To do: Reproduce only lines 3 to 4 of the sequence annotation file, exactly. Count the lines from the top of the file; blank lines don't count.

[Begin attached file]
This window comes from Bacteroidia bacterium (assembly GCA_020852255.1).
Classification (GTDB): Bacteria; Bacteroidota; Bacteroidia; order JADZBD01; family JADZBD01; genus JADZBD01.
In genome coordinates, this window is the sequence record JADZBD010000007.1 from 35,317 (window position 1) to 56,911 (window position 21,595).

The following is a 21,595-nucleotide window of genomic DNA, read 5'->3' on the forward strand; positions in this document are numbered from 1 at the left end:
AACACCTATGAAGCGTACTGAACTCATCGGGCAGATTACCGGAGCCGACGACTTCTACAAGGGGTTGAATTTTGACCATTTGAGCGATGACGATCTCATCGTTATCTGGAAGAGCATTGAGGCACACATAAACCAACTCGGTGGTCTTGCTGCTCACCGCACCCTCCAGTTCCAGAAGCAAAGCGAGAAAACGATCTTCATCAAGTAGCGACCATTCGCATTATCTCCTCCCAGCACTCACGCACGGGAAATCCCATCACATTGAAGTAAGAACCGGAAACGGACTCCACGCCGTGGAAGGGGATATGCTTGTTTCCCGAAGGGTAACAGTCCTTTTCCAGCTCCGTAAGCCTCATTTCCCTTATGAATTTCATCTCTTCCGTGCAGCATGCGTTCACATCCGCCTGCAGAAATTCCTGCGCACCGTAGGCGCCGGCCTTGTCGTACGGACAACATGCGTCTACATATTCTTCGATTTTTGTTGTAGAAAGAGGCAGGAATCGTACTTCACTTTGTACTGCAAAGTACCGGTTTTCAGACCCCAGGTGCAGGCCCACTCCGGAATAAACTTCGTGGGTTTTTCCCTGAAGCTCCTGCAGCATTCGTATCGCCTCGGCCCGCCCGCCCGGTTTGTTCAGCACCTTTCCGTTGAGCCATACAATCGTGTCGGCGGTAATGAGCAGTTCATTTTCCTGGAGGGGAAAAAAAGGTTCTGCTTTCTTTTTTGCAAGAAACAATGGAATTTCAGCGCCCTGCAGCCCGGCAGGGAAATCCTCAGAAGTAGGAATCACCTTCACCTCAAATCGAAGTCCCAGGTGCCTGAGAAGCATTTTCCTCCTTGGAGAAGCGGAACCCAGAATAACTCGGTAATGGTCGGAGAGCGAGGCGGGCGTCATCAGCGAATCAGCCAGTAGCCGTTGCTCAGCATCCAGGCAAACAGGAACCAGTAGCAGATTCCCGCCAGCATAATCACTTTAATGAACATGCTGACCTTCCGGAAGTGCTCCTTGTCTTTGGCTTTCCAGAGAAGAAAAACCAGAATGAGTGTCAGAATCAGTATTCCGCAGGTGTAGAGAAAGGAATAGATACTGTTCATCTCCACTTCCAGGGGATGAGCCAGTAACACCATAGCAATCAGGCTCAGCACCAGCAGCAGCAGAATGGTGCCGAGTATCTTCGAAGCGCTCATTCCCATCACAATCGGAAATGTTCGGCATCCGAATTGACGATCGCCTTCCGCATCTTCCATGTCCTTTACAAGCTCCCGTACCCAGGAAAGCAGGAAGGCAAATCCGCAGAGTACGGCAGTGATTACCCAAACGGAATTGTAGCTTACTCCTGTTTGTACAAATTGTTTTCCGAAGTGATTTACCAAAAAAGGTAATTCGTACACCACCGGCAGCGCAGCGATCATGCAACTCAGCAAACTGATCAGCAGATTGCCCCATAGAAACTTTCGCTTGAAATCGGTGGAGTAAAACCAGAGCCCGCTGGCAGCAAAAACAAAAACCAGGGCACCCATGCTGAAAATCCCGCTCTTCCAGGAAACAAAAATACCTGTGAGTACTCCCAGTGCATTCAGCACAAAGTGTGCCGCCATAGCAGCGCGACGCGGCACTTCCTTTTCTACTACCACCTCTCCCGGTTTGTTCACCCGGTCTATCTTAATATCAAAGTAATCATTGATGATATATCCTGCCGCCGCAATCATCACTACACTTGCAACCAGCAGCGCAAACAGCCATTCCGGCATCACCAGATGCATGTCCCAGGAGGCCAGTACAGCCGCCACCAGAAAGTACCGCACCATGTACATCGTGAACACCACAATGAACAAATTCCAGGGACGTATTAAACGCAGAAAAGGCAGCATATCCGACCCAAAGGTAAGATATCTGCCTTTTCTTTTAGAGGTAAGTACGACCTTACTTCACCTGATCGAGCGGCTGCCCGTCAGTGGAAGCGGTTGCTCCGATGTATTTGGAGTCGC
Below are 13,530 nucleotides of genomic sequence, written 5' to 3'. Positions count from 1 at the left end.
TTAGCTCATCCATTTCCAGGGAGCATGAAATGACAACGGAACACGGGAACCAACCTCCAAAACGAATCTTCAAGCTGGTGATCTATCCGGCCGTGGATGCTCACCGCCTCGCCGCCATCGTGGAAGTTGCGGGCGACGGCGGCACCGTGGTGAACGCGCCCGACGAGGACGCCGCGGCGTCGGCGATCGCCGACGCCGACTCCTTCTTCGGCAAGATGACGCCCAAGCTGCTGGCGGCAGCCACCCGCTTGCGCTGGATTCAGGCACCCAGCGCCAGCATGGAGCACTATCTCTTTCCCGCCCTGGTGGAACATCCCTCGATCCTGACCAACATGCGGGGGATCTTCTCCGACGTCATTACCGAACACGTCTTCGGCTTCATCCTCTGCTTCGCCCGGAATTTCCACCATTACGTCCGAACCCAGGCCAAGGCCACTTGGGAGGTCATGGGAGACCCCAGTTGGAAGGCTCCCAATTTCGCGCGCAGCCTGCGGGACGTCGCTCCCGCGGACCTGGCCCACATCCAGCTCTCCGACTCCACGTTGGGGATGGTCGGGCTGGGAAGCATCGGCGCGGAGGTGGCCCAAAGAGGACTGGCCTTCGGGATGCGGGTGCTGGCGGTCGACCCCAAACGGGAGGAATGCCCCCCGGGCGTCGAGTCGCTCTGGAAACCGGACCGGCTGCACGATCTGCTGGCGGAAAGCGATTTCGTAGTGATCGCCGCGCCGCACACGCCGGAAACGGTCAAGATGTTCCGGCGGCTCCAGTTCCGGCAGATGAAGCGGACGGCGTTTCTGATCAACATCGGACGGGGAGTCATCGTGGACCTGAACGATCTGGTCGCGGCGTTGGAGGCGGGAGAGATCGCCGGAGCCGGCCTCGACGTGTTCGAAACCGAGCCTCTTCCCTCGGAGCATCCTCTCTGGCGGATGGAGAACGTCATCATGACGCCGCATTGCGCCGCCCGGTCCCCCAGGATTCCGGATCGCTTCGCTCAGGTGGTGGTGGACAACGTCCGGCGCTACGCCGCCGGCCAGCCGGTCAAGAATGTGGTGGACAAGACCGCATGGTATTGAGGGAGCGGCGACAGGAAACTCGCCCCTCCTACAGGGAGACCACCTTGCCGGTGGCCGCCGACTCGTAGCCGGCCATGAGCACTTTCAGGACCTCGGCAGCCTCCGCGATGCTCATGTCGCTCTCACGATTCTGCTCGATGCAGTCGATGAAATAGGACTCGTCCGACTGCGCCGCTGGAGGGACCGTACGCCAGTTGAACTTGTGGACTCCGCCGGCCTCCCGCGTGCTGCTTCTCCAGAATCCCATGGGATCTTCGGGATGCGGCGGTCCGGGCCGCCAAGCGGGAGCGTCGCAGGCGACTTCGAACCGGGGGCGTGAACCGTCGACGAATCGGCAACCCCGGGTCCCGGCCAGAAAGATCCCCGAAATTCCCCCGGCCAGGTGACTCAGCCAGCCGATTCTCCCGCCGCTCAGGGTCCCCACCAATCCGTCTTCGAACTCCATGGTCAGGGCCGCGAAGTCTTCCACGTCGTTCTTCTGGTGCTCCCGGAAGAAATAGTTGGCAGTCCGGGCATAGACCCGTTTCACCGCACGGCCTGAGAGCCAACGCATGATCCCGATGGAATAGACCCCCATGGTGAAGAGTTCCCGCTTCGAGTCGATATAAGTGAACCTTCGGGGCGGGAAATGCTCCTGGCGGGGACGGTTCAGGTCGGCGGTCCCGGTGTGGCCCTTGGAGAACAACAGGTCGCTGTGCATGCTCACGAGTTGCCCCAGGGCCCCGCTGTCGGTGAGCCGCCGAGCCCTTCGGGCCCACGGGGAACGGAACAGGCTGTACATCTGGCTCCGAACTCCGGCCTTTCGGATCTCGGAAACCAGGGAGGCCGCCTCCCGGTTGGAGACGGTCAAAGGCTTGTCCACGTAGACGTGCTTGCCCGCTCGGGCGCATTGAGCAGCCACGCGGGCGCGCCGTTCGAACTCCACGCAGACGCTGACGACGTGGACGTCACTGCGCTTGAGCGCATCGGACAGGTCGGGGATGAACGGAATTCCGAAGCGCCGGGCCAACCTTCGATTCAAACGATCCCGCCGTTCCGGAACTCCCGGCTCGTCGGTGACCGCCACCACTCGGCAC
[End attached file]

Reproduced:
In genome coordinates, this window is the sequence record JADZBD010000007.1 from 35,317 (window position 1) to 56,911 (window position 21,595).

The following is a 21,595-nucleotide window of genomic DNA, read 5'->3' on the forward strand; positions in this document are numbered from 1 at the left end: